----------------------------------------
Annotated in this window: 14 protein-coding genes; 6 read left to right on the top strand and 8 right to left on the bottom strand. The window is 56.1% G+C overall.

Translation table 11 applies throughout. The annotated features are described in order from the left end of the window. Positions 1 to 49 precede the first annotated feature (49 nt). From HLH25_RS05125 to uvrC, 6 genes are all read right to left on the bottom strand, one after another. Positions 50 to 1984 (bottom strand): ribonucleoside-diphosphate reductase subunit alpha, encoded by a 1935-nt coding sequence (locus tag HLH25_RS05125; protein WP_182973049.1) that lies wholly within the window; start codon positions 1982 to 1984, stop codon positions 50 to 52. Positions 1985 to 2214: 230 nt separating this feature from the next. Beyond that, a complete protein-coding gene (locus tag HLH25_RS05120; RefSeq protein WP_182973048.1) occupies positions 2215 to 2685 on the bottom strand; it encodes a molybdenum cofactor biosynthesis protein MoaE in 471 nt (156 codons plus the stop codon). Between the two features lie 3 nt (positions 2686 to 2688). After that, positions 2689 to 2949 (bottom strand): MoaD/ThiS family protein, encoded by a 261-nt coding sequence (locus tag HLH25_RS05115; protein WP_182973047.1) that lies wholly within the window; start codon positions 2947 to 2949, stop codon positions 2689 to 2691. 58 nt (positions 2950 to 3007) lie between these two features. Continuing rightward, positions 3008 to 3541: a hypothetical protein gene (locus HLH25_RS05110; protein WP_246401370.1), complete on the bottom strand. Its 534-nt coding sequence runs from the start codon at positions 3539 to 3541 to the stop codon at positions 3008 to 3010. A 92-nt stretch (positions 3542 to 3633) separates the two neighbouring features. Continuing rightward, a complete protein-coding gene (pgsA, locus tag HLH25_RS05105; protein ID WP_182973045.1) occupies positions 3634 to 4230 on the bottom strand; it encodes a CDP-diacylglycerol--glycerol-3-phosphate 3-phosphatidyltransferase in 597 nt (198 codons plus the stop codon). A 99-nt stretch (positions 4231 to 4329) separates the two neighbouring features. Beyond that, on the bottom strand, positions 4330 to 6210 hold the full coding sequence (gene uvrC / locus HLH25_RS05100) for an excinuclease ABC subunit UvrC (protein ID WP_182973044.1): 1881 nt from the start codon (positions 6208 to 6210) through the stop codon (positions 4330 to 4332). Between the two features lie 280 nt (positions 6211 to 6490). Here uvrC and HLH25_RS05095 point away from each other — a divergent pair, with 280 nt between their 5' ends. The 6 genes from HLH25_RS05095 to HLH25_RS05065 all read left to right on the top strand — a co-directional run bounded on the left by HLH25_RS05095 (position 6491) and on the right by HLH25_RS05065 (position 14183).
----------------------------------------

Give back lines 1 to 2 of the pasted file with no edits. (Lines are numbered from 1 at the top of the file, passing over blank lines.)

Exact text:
Annotated in this window: 14 protein-coding genes; 6 read left to right on the top strand and 8 right to left on the bottom strand. The window is 56.1% G+C overall.

Translation table 11 applies throughout. The annotated features are described in order from the left end of the window. Positions 1 to 49 precede the first annotated feature (49 nt). From HLH25_RS05125 to uvrC, 6 genes are all read right to left on the bottom strand, one after another. Positions 50 to 1984 (bottom strand): ribonucleoside-diphosphate reductase subunit alpha, encoded by a 1935-nt coding sequence (locus tag HLH25_RS05125; protein WP_182973049.1) that lies wholly within the window; start codon positions 1982 to 1984, stop codon positions 50 to 52. Positions 1985 to 2214: 230 nt separating this feature from the next. Beyond that, a complete protein-coding gene (locus tag HLH25_RS05120; RefSeq protein WP_182973048.1) occupies positions 2215 to 2685 on the bottom strand; it encodes a molybdenum cofactor biosynthesis protein MoaE in 471 nt (156 codons plus the stop codon). Between the two features lie 3 nt (positions 2686 to 2688). After that, positions 2689 to 2949 (bottom strand): MoaD/ThiS family protein, encoded by a 261-nt coding sequence (locus tag HLH25_RS05115; protein WP_182973047.1) that lies wholly within the window; start codon positions 2947 to 2949, stop codon positions 2689 to 2691. 58 nt (positions 2950 to 3007) lie between these two features. Continuing rightward, positions 3008 to 3541: a hypothetical protein gene (locus HLH25_RS05110; protein WP_246401370.1), complete on the bottom strand. Its 534-nt coding sequence runs from the start codon at positions 3539 to 3541 to the stop codon at positions 3008 to 3010. A 92-nt stretch (positions 3542 to 3633) separates the two neighbouring features. Continuing rightward, a complete protein-coding gene (pgsA, locus tag HLH25_RS05105; protein ID WP_182973045.1) occupies positions 3634 to 4230 on the bottom strand; it encodes a CDP-diacylglycerol--glycerol-3-phosphate 3-phosphatidyltransferase in 597 nt (198 codons plus the stop codon). A 99-nt stretch (positions 4231 to 4329) separates the two neighbouring features. Beyond that, on the bottom strand, positions 4330 to 6210 hold the full coding sequence (gene uvrC / locus HLH25_RS05100) for an excinuclease ABC subunit UvrC (protein ID WP_182973044.1): 1881 nt from the start codon (positions 6208 to 6210) through the stop codon (positions 4330 to 4332). Between the two features lie 280 nt (positions 6211 to 6490). Here uvrC and HLH25_RS05095 point away from each other — a divergent pair, with 280 nt between their 5' ends. The 6 genes from HLH25_RS05095 to HLH25_RS05065 all read left to right on the top strand — a co-directional run bounded on the left by HLH25_RS05095 (position 6491) and on the right by HLH25_RS05065 (position 14183).